Location:   Research Institutes > Customer Information Management

Customer Information Management

Today, marketing managers have realized that firms' assets are their customers and their marketing focus has been shifted from being "marketer-centric" to "customer-centric."  The traditional process of mass marketing is being challenged by the new approach of interactive marketing, otherwise known as one-to-one marketing. Recognizing the increasing importance of customer information for moving towards a more customer-centric orientation, companies from all types of industries, ranging from manufacturing to information, are exploring customer information management and decision support systems as promising means of differentiation, competition, and revenue growth opportunities. Empowered by software and internet technology, firms have developed innovative tools and methods to uncover heterogeneity in customer preferences (e.g.  taste, cost to serve, and sensitivity to firm's decision variables) and adopt customized interventions (e.g. promotion, advertising, and product design) that are relevant to the status and preference of each individual customer.

For example, Amazon.com adopted learning tools to predict consumer demand and (automated) recommendation systems to improve customer shopping experience and cross-sell additional products. Many credit card companies use real-time data mining to screen credit applicants, customize their offers in credit terms, and predict credit fraud. Recently, an increasing number of similar technologies under the name of customer relationship management (CRM) software has made significant inroads at commercial firms which grant these companies the ability to dig out detailed information about each individual customer from vast databases, enabling more customized and proactive decisions for the purpose of acquiring, nurturing, and retaining customers and while maximizing customer lifetime contribution to the company profit.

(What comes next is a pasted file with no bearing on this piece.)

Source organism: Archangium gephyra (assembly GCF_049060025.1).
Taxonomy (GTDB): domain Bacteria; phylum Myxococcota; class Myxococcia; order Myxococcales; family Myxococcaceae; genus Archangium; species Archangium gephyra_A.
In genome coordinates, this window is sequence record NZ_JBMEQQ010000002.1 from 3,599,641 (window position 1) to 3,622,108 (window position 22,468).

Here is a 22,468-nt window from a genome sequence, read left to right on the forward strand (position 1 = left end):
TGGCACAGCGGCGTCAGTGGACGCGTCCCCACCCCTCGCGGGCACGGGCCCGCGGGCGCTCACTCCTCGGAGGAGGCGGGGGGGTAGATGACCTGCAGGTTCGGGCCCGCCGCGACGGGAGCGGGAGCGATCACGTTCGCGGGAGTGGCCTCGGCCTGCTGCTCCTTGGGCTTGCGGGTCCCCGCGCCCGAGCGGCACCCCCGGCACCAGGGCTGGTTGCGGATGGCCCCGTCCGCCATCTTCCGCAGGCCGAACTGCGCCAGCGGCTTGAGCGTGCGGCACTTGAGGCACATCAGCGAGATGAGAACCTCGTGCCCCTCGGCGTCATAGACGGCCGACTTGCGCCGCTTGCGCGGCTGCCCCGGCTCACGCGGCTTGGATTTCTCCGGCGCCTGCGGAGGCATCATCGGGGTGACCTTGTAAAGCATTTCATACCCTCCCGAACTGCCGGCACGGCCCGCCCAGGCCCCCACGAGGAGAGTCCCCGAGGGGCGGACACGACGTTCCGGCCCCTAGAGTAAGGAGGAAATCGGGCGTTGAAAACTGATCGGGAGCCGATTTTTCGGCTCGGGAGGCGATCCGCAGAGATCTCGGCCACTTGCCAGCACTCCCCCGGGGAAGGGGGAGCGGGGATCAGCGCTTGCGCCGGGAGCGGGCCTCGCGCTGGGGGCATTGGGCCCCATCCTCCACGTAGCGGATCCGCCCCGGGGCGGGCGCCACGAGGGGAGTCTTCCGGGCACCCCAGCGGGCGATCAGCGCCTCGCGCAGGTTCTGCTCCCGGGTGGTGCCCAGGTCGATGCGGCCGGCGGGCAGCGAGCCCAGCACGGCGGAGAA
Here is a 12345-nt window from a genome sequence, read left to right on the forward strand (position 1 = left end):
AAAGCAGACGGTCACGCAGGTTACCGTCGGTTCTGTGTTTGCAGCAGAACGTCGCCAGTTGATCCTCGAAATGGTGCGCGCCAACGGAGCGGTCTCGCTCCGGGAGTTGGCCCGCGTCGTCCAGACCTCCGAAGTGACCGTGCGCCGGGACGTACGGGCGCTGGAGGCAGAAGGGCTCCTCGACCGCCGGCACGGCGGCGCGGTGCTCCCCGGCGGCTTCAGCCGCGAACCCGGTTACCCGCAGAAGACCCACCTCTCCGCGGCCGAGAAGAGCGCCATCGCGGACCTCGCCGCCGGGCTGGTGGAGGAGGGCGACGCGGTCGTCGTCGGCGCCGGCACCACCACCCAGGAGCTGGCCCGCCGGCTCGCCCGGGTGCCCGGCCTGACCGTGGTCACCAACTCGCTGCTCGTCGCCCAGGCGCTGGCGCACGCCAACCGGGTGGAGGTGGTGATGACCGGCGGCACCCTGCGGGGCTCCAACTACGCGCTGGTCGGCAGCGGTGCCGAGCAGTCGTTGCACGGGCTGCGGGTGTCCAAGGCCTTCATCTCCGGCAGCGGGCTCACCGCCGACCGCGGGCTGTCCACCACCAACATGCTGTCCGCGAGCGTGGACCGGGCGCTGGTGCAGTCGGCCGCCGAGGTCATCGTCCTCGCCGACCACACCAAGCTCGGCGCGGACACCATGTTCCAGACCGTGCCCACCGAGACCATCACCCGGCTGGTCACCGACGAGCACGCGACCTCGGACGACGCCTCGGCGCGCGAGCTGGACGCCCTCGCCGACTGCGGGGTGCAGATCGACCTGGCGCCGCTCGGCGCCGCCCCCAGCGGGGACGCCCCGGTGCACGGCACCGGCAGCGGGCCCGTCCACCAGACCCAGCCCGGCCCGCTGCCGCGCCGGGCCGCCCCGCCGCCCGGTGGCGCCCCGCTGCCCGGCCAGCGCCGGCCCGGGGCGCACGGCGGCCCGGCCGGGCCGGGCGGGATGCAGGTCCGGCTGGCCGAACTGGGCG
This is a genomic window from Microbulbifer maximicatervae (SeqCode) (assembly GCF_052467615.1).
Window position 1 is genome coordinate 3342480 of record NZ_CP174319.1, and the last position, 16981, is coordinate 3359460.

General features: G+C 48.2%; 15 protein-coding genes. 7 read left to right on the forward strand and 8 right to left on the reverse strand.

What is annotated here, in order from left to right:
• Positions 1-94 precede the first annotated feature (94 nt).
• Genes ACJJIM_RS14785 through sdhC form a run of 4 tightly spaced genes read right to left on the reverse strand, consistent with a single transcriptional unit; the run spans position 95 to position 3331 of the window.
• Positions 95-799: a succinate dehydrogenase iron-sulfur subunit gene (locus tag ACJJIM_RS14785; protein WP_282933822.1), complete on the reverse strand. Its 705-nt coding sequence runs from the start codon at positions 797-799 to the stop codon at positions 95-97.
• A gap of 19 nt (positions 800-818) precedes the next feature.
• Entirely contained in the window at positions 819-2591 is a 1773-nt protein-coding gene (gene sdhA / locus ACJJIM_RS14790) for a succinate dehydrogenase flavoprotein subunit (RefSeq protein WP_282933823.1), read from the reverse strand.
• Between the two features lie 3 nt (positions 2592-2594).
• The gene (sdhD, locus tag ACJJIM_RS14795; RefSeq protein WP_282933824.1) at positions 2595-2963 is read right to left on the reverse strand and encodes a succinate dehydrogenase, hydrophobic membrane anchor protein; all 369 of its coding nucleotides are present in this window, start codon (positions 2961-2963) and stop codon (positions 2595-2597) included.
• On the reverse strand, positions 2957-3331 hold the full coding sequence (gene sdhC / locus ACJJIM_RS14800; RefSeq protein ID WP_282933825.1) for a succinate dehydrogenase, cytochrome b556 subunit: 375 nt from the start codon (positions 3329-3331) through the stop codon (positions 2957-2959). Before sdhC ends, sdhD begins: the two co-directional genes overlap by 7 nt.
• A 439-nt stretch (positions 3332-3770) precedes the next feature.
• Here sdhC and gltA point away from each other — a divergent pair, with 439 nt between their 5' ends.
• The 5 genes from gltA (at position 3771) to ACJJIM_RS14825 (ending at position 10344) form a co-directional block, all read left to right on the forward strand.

The core idea behind customer-centric marketing implies the following two basic steps: (1) the firm learns customer preferences from past interactions with the customer; (2) firm marketing decisions are adapted according to the most up-to-date knowledge. Customer-centric (as opposed to promotional and product-focused) communications increase customer experience, which results in better marketing effectiveness and lower marketing efficiency. Companies are actively looking for new data mining tools which will allow them to learn about each individual customer and seek analytical marketing solutions; these tools enable highly customized intervention decisions.